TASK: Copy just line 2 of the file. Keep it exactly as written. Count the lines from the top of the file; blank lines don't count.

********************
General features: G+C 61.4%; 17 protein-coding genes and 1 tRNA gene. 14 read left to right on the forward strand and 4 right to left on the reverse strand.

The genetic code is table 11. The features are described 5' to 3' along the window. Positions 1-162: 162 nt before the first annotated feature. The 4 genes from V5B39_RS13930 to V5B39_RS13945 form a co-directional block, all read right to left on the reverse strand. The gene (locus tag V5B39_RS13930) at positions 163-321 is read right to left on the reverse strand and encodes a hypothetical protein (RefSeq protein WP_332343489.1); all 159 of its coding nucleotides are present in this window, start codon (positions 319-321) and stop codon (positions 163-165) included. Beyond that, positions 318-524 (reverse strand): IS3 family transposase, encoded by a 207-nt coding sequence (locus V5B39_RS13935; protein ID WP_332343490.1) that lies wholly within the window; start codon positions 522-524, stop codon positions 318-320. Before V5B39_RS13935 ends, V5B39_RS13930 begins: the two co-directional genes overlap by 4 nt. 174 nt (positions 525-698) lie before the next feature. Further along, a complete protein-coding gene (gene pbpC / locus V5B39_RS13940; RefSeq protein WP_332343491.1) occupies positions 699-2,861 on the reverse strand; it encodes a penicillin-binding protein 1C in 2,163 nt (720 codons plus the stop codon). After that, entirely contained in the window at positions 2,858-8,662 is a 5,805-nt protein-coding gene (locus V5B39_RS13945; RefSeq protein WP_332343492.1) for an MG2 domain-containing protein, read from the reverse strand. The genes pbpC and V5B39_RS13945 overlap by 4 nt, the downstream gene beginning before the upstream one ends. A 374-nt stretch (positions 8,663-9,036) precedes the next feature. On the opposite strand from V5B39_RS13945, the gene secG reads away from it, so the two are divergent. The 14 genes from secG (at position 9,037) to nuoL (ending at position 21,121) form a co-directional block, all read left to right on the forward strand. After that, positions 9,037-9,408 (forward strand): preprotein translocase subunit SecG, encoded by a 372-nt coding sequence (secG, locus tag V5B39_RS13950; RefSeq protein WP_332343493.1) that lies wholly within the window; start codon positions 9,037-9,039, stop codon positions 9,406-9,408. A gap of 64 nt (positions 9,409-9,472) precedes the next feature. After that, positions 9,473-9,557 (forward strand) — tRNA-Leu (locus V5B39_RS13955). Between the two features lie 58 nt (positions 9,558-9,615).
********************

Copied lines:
The genetic code is table 11. The features are described 5' to 3' along the window. Positions 1-162: 162 nt before the first annotated feature. The 4 genes from V5B39_RS13930 to V5B39_RS13945 form a co-directional block, all read right to left on the reverse strand. The gene (locus tag V5B39_RS13930) at positions 163-321 is read right to left on the reverse strand and encodes a hypothetical protein (RefSeq protein WP_332343489.1); all 159 of its coding nucleotides are present in this window, start codon (positions 319-321) and stop codon (positions 163-165) included. Beyond that, positions 318-524 (reverse strand): IS3 family transposase, encoded by a 207-nt coding sequence (locus V5B39_RS13935; protein ID WP_332343490.1) that lies wholly within the window; start codon positions 522-524, stop codon positions 318-320. Before V5B39_RS13935 ends, V5B39_RS13930 begins: the two co-directional genes overlap by 4 nt. 174 nt (positions 525-698) lie before the next feature. Further along, a complete protein-coding gene (gene pbpC / locus V5B39_RS13940; RefSeq protein WP_332343491.1) occupies positions 699-2,861 on the reverse strand; it encodes a penicillin-binding protein 1C in 2,163 nt (720 codons plus the stop codon). After that, entirely contained in the window at positions 2,858-8,662 is a 5,805-nt protein-coding gene (locus V5B39_RS13945; RefSeq protein WP_332343492.1) for an MG2 domain-containing protein, read from the reverse strand. The genes pbpC and V5B39_RS13945 overlap by 4 nt, the downstream gene beginning before the upstream one ends. A 374-nt stretch (positions 8,663-9,036) precedes the next feature. On the opposite strand from V5B39_RS13945, the gene secG reads away from it, so the two are divergent. The 14 genes from secG (at position 9,037) to nuoL (ending at position 21,121) form a co-directional block, all read left to right on the forward strand. After that, positions 9,037-9,408 (forward strand): preprotein translocase subunit SecG, encoded by a 372-nt coding sequence (secG, locus tag V5B39_RS13950; RefSeq protein WP_332343493.1) that lies wholly within the window; start codon positions 9,037-9,039, stop codon positions 9,406-9,408. A gap of 64 nt (positions 9,409-9,472) precedes the next feature. After that, positions 9,473-9,557 (forward strand) — tRNA-Leu (locus V5B39_RS13955). Between the two features lie 58 nt (positions 9,558-9,615).